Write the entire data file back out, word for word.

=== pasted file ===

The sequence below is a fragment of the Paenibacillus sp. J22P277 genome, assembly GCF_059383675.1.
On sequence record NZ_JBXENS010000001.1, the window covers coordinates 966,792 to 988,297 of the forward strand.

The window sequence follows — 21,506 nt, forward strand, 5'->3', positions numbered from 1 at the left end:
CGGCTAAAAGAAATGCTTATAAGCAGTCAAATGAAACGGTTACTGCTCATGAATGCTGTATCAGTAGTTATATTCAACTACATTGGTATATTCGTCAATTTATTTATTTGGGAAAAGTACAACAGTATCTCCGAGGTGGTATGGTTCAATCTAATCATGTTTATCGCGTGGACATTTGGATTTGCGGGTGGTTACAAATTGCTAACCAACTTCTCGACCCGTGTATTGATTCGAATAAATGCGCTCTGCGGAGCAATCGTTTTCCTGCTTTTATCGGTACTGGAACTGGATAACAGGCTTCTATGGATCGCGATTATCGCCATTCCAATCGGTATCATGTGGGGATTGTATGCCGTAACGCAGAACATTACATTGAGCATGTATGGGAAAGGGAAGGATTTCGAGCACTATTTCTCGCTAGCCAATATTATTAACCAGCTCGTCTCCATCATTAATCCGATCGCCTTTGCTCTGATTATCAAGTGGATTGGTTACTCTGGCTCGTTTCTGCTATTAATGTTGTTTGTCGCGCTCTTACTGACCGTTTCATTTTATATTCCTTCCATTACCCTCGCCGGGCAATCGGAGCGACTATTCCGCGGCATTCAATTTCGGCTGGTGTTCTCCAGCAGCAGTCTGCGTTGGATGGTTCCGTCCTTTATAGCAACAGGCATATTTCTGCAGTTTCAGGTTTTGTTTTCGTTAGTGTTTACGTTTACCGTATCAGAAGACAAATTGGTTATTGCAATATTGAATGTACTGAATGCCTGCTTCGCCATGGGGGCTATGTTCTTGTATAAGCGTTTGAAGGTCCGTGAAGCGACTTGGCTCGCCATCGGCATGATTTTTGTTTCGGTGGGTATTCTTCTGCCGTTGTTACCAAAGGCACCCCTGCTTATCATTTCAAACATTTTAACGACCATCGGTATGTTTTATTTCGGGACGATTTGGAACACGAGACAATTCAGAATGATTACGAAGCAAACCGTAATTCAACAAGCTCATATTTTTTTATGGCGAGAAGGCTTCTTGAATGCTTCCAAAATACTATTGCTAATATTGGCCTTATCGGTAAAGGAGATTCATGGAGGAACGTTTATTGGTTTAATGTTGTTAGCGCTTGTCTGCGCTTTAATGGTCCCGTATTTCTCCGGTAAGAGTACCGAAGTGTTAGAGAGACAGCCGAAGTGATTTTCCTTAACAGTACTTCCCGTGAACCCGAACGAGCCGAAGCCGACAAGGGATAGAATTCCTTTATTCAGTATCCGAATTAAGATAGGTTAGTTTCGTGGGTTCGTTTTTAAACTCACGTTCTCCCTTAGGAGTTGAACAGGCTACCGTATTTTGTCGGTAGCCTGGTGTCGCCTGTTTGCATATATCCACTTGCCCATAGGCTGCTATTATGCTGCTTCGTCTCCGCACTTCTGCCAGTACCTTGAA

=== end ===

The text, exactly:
The sequence below is a fragment of the Paenibacillus sp. J22P277 genome, assembly GCF_059383675.1.
On sequence record NZ_JBXENS010000001.1, the window covers coordinates 966,792 to 988,297 of the forward strand.

The window sequence follows — 21,506 nt, forward strand, 5'->3', positions numbered from 1 at the left end:
CGGCTAAAAGAAATGCTTATAAGCAGTCAAATGAAACGGTTACTGCTCATGAATGCTGTATCAGTAGTTATATTCAACTACATTGGTATATTCGTCAATTTATTTATTTGGGAAAAGTACAACAGTATCTCCGAGGTGGTATGGTTCAATCTAATCATGTTTATCGCGTGGACATTTGGATTTGCGGGTGGTTACAAATTGCTAACCAACTTCTCGACCCGTGTATTGATTCGAATAAATGCGCTCTGCGGAGCAATCGTTTTCCTGCTTTTATCGGTACTGGAACTGGATAACAGGCTTCTATGGATCGCGATTATCGCCATTCCAATCGGTATCATGTGGGGATTGTATGCCGTAACGCAGAACATTACATTGAGCATGTATGGGAAAGGGAAGGATTTCGAGCACTATTTCTCGCTAGCCAATATTATTAACCAGCTCGTCTCCATCATTAATCCGATCGCCTTTGCTCTGATTATCAAGTGGATTGGTTACTCTGGCTCGTTTCTGCTATTAATGTTGTTTGTCGCGCTCTTACTGACCGTTTCATTTTATATTCCTTCCATTACCCTCGCCGGGCAATCGGAGCGACTATTCCGCGGCATTCAATTTCGGCTGGTGTTCTCCAGCAGCAGTCTGCGTTGGATGGTTCCGTCCTTTATAGCAACAGGCATATTTCTGCAGTTTCAGGTTTTGTTTTCGTTAGTGTTTACGTTTACCGTATCAGAAGACAAATTGGTTATTGCAATATTGAATGTACTGAATGCCTGCTTCGCCATGGGGGCTATGTTCTTGTATAAGCGTTTGAAGGTCCGTGAAGCGACTTGGCTCGCCATCGGCATGATTTTTGTTTCGGTGGGTATTCTTCTGCCGTTGTTACCAAAGGCACCCCTGCTTATCATTTCAAACATTTTAACGACCATCGGTATGTTTTATTTCGGGACGATTTGGAACACGAGACAATTCAGAATGATTACGAAGCAAACCGTAATTCAACAAGCTCATATTTTTTTATGGCGAGAAGGCTTCTTGAATGCTTCCAAAATACTATTGCTAATATTGGCCTTATCGGTAAAGGAGATTCATGGAGGAACGTTTATTGGTTTAATGTTGTTAGCGCTTGTCTGCGCTTTAATGGTCCCGTATTTCTCCGGTAAGAGTACCGAAGTGTTAGAGAGACAGCCGAAGTGATTTTCCTTAACAGTACTTCCCGTGAACCCGAACGAGCCGAAGCCGACAAGGGATAGAATTCCTTTATTCAGTATCCGAATTAAGATAGGTTAGTTTCGTGGGTTCGTTTTTAAACTCACGTTCTCCCTTAGGAGTTGAACAGGCTACCGTATTTTGTCGGTAGCCTGGTGTCGCCTGTTTGCATATATCCACTTGCCCATAGGCTGCTATTATGCTGCTTCGTCTCCGCACTTCTGCCAGTACCTTGAA